Matson answered: “There are no plans that I am aware of. There have been some attempts in the past. In terms of population and concentration in relations to the people, we would have to subsidize the process. We have a landfill that will eventually fill up, so we have to know how to deal with that. We need to put the economies of scale to work.”

Rob VanDyke, Attorney candidate, was asked, ‘What do you consider as your greatest success while serving as the Kane County Attorney?’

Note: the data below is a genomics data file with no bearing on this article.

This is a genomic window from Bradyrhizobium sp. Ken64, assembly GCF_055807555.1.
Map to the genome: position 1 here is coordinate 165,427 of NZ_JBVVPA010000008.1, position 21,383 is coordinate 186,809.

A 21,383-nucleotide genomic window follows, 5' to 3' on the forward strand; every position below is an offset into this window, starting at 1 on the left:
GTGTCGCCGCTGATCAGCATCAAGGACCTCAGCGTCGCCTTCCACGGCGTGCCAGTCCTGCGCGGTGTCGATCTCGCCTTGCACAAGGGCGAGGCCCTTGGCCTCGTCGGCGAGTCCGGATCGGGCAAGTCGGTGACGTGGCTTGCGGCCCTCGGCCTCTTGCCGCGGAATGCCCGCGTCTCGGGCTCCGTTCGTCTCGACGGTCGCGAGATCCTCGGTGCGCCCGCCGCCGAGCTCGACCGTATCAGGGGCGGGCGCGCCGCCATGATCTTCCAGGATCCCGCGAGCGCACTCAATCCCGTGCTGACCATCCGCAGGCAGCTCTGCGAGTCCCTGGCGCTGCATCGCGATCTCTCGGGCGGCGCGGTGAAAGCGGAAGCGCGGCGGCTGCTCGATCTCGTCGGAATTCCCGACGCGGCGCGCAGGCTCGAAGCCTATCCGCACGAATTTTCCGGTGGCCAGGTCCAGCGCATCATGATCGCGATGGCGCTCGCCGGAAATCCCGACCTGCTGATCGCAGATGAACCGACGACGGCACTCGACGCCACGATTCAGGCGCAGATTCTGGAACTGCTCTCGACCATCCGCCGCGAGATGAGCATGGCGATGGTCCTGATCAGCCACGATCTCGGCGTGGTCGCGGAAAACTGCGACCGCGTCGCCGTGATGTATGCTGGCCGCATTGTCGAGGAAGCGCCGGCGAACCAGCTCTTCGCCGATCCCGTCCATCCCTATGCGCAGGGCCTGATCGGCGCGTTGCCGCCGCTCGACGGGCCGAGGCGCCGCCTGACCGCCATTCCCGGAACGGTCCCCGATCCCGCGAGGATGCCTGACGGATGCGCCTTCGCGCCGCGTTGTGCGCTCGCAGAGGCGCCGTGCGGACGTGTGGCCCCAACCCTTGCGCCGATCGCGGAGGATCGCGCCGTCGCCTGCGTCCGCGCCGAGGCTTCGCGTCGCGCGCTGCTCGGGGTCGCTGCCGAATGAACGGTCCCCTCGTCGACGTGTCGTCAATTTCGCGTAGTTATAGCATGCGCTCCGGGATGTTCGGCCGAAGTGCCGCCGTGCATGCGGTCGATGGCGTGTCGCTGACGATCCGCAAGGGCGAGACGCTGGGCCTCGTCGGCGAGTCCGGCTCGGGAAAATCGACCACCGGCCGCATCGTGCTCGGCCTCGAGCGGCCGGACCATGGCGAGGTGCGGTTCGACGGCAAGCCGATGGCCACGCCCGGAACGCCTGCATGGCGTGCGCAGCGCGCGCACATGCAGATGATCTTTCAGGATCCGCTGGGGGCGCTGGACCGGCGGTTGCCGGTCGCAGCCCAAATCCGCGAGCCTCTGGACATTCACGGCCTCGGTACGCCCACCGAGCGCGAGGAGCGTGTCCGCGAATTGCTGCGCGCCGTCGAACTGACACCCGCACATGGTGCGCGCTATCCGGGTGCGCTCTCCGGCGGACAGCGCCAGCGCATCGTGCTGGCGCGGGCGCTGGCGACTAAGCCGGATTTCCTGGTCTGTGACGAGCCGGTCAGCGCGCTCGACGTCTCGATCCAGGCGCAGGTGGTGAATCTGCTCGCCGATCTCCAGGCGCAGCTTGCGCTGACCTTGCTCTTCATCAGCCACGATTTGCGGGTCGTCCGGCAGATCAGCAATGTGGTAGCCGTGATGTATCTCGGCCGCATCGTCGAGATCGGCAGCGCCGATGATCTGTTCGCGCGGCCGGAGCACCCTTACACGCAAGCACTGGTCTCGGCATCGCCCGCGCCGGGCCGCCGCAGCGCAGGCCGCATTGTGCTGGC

VanDyke said: “Honestly I think that my greatest success is having retained a fantastic group of employees. We have a great staff that works really hard and really efficiently to make sure that the cases are processed effectively and to make sure that the victims’ voices are heard. I am really proud of everything that we do. I am also proud of my budget. It is simply not true that my budget has increased over 300%. I think that the Kane County Drug Court is my biggest accomplishment. It took a herculean effort to implement. I brought together a cohort of people to become educated on the type of program it was. It is a nationally recognized program that is used to reduce recidivism. Six years ago we were effective at implementing the program in our community. We have expanded the participation from 15 to 20 participants each year. I am really proud of our efforts there.”